Unable to hold power to account properly, it is all too easy to imagine that no one is responsible for what happens around us. This feeds our current predilection for invoking the spontaneous forces of globalisation or planetary catastrophe as explanations for all that goes on in international affairs.
A world of "politics without sovereignty" is not a step towards a brighter future. It is a step backwards. This is well illustrated in the fashionable doctrine of "responsibility to protect", the subject of one of the chapters of Politics without Sovereignty . This doctrine redefines sovereignty as a responsibility that states owe both to their own people and to the international community. When a state violates the human rights of its citizens, its rights are forfeited and the international community has a responsibility to intervene.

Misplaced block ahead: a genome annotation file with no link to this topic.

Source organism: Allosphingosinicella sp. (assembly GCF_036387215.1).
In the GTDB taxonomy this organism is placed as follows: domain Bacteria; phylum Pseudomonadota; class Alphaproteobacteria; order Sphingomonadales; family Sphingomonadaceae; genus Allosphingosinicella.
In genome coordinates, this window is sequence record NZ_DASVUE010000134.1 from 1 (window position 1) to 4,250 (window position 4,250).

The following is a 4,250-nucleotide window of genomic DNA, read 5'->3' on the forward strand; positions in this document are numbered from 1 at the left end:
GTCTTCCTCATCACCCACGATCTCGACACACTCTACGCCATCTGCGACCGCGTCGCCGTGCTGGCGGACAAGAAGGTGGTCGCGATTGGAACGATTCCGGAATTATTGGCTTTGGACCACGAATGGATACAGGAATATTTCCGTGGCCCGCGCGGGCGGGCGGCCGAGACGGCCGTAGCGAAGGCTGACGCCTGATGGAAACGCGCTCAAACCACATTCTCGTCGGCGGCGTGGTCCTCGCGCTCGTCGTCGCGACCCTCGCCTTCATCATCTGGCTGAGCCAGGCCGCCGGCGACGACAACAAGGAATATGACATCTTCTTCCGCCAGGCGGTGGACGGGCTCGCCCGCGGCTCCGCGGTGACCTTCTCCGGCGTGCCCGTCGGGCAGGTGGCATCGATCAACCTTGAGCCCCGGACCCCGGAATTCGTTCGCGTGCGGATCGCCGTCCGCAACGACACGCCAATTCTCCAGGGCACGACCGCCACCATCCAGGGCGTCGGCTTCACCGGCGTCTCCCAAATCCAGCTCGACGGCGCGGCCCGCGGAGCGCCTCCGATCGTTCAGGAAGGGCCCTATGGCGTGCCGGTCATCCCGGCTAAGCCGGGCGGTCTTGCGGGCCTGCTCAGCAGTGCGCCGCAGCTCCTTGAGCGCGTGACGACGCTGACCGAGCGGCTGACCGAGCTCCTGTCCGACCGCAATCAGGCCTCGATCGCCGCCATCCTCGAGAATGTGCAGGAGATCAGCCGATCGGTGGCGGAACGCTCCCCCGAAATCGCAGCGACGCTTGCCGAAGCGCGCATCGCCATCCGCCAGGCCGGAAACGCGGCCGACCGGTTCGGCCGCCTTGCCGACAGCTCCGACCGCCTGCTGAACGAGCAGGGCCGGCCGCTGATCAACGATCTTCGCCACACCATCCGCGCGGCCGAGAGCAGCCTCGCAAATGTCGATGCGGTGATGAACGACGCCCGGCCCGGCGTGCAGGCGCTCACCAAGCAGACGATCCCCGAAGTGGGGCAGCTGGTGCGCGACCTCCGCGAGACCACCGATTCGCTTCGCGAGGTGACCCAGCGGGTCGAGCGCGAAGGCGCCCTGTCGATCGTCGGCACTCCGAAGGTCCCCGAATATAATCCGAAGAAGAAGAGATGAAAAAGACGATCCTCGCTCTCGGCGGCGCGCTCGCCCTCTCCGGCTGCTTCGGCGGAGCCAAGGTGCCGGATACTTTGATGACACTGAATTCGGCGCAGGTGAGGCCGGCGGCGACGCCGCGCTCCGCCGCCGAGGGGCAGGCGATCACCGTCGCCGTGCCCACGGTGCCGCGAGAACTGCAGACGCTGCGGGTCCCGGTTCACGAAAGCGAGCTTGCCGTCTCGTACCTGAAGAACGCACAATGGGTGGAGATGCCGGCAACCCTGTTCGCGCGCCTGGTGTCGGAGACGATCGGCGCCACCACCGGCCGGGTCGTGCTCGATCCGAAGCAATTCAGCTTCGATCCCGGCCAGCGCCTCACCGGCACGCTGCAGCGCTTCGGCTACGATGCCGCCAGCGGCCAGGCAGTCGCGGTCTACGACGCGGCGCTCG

The idea that sovereign authority can be made more accountable by tying states to international rules of conduct is very popular today. The trouble is that this idea does the opposite of what is intended: it makes power more, not less, arbitrary. Responsibility to the "international community" in practice means scattering responsibility across a variety of actors - local, national and international - that make up this amorphous "community".
The result is greater uncertainty about where authority lies and who should be held responsible for actions undertaken. In humanitarian interventions, does authority lie in the UN Security Council? Or in the intervening states and the support of Western publics that they covet for their actions? Or in the human rights of the victims in whose name the interventions are justified? Power will be exercised responsibly only when it can be held properly to account. A local population has virtually no control over the international troops that patrol its streets. The doctrine of "responsibility to protect" leads to a politics of irresponsibility.